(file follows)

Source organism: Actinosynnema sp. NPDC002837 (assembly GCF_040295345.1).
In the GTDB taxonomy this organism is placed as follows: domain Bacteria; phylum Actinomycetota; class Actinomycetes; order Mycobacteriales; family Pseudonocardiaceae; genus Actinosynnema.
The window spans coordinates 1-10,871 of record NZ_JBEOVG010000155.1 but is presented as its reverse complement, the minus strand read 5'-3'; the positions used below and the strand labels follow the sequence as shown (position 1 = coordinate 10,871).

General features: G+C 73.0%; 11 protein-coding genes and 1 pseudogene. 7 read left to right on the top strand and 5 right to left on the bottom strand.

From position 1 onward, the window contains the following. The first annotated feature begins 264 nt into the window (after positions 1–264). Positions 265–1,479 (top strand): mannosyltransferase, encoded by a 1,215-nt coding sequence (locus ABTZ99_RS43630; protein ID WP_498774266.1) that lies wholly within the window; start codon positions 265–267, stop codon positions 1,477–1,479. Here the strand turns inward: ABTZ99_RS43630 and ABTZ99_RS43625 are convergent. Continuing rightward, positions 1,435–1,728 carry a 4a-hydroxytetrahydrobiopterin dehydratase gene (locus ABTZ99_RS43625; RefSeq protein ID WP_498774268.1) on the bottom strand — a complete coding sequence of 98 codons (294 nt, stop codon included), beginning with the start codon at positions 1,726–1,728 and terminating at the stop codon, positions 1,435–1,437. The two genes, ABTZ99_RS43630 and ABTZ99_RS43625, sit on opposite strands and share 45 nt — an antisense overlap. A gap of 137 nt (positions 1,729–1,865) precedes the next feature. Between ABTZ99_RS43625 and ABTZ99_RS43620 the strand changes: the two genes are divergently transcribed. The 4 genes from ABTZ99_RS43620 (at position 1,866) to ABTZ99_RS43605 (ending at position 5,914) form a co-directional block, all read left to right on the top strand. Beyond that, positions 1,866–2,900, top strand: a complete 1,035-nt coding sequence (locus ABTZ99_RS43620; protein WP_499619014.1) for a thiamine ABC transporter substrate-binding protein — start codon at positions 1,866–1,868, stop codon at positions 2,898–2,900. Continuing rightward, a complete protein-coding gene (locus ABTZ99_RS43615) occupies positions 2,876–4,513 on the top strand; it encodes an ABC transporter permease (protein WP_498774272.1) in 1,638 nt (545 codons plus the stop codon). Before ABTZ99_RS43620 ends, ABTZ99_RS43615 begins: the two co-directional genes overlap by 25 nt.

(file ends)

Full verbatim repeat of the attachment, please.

Source organism: Actinosynnema sp. NPDC002837 (assembly GCF_040295345.1).
In the GTDB taxonomy this organism is placed as follows: domain Bacteria; phylum Actinomycetota; class Actinomycetes; order Mycobacteriales; family Pseudonocardiaceae; genus Actinosynnema.
The window spans coordinates 1-10,871 of record NZ_JBEOVG010000155.1 but is presented as its reverse complement, the minus strand read 5'-3'; the positions used below and the strand labels follow the sequence as shown (position 1 = coordinate 10,871).

General features: G+C 73.0%; 11 protein-coding genes and 1 pseudogene. 7 read left to right on the top strand and 5 right to left on the bottom strand.

From position 1 onward, the window contains the following. The first annotated feature begins 264 nt into the window (after positions 1–264). Positions 265–1,479 (top strand): mannosyltransferase, encoded by a 1,215-nt coding sequence (locus ABTZ99_RS43630; protein ID WP_498774266.1) that lies wholly within the window; start codon positions 265–267, stop codon positions 1,477–1,479. Here the strand turns inward: ABTZ99_RS43630 and ABTZ99_RS43625 are convergent. Continuing rightward, positions 1,435–1,728 carry a 4a-hydroxytetrahydrobiopterin dehydratase gene (locus ABTZ99_RS43625; RefSeq protein ID WP_498774268.1) on the bottom strand — a complete coding sequence of 98 codons (294 nt, stop codon included), beginning with the start codon at positions 1,726–1,728 and terminating at the stop codon, positions 1,435–1,437. The two genes, ABTZ99_RS43630 and ABTZ99_RS43625, sit on opposite strands and share 45 nt — an antisense overlap. A gap of 137 nt (positions 1,729–1,865) precedes the next feature. Between ABTZ99_RS43625 and ABTZ99_RS43620 the strand changes: the two genes are divergently transcribed. The 4 genes from ABTZ99_RS43620 (at position 1,866) to ABTZ99_RS43605 (ending at position 5,914) form a co-directional block, all read left to right on the top strand. Beyond that, positions 1,866–2,900, top strand: a complete 1,035-nt coding sequence (locus ABTZ99_RS43620; protein WP_499619014.1) for a thiamine ABC transporter substrate-binding protein — start codon at positions 1,866–1,868, stop codon at positions 2,898–2,900. Continuing rightward, a complete protein-coding gene (locus ABTZ99_RS43615) occupies positions 2,876–4,513 on the top strand; it encodes an ABC transporter permease (protein WP_498774272.1) in 1,638 nt (545 codons plus the stop codon). Before ABTZ99_RS43620 ends, ABTZ99_RS43615 begins: the two co-directional genes overlap by 25 nt.